They are more like predators than parasites because they kill their host, and are efficient biocontrol agents that decrease pest insect populations.
Creeping across borders
While the spongy moth is native to Europe, it has been in eastern North America since the 1860s and is part of our fauna now.
It has not reached the western part of the continent yet and the best way to stop this is to inspect outdoor gear for caterpillars or egg masses before travelling and not to move firewood.
The Asian spongy moth population has not spread in North America yet, and entomologists are working hard to keep it out.
In the past 150 years, many of the European spongy moth’s natural enemies, including the fungal disease mentioned above and several parasitoids, have also been introduced, either inadvertently or deliberately. Our findings show that these natural enemies are well established in our region and have been effective in collapsing the outbreak.
The current range of the spongy moth distribution in North America extends up to southern Canada. Here, the eggs that spend the winter on tree trunks suffer high mortality due to cold, knocking down the survival rate irrespective of population size.
Forest managers in Québec and Ontario are on the alert for increases in spongy moth outbreaks — including both more severe and longer duration outbreaks similar to those seen in the U.S. — and a possible northward shift of the distribution range.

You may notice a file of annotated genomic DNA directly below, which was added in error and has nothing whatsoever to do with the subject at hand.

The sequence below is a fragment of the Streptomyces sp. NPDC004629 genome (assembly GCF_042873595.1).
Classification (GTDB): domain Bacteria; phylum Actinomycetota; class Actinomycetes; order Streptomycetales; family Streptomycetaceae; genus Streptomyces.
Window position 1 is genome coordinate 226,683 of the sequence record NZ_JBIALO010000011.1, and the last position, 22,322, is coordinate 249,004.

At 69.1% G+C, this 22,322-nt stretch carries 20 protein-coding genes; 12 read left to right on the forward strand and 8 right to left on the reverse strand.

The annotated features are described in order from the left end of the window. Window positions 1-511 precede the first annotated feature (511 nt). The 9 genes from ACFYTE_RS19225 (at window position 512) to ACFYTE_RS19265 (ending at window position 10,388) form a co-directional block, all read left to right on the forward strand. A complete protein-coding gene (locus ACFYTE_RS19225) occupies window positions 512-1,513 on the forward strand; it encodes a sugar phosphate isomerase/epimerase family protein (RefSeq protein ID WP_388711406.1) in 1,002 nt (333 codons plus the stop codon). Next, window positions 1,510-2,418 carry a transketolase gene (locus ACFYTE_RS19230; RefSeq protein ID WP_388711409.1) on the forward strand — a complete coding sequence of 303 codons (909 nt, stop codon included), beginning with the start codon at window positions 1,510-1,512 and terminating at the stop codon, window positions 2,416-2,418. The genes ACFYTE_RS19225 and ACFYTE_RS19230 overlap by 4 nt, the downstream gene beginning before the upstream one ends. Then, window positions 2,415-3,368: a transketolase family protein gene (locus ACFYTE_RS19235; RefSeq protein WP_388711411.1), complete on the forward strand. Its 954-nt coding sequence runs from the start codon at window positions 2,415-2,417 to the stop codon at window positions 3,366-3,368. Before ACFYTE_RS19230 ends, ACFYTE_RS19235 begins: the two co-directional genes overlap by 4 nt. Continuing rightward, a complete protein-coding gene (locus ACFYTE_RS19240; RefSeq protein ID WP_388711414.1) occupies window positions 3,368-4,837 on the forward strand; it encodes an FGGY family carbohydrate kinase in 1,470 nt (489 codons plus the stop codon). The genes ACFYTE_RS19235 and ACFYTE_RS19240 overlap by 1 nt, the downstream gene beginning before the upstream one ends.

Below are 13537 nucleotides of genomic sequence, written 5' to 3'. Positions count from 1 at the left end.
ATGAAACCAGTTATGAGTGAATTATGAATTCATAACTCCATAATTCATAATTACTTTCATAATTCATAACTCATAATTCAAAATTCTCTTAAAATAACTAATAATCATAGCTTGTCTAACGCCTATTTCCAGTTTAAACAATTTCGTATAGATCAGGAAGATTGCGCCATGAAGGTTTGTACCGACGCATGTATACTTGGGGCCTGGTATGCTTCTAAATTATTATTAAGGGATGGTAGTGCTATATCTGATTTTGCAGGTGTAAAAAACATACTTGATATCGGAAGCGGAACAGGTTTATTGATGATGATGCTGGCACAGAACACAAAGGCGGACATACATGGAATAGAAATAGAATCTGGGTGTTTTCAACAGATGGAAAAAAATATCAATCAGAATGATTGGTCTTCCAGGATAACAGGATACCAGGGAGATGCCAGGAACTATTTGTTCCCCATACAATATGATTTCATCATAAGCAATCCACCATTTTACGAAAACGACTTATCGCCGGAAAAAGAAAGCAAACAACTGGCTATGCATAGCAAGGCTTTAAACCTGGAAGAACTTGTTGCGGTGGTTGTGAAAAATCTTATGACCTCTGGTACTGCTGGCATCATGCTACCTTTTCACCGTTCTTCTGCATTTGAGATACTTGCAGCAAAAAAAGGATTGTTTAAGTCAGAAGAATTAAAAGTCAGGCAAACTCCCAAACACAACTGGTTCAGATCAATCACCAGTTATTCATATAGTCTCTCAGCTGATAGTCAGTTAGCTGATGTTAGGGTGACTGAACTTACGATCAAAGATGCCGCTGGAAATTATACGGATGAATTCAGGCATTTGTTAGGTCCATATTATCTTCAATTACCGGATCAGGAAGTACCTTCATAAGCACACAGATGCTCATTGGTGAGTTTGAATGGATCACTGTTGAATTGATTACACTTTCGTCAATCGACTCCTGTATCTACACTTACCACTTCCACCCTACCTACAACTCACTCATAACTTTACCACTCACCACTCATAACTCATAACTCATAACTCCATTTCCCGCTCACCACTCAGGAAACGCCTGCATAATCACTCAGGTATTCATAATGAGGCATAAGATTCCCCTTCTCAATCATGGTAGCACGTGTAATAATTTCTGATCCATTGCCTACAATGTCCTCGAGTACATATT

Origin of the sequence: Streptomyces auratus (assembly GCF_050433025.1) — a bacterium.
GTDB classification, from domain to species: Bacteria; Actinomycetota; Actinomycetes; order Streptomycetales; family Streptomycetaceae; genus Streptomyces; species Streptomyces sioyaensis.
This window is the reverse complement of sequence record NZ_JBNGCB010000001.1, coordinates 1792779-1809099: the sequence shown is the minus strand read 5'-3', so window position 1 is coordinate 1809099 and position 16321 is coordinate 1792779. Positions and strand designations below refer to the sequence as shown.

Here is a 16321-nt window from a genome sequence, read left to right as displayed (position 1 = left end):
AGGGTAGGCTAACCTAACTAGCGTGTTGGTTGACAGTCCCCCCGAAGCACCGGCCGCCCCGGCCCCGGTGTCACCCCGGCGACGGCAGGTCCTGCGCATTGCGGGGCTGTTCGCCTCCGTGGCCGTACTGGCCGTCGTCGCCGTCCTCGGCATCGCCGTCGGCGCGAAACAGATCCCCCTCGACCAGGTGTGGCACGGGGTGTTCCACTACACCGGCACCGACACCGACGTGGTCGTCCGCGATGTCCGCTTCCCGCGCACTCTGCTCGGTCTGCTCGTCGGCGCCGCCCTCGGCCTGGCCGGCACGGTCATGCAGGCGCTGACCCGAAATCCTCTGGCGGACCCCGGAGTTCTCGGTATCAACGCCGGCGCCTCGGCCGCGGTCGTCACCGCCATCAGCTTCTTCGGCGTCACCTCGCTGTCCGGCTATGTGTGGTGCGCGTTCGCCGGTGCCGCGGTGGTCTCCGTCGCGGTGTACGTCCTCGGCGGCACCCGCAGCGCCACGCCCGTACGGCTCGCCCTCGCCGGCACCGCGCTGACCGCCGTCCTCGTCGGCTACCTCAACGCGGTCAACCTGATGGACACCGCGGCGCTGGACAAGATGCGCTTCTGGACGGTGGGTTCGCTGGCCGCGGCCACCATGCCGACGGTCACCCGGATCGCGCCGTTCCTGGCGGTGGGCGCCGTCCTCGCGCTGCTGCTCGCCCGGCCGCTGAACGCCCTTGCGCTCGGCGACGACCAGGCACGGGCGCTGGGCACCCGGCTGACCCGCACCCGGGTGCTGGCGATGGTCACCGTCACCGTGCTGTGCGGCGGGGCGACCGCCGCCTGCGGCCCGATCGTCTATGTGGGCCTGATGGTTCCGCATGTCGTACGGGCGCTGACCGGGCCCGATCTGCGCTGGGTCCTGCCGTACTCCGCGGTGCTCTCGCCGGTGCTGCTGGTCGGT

While a tree that is leafless in July may appear dead, many trees can survive a few years of defoliation, drawing on stored reserves to flush out new leaves.
The spongy moth outbreak in the Montréal area in the late 1970s slowed tree growth, but did not cause the widespread death of forest trees. However, tree mortality does occur further south in the U.S. and depends on the diversity of trees in the forest area. The death of tree species preferred by the caterpillar is lower in diverse forests that mix in less-vulnerable species.
Diverse forests are more resilient under various stresses than more homogeneous ones. We need to create and preserve such diverse forests to help prepare for new types of insect outbreaks in our changing world.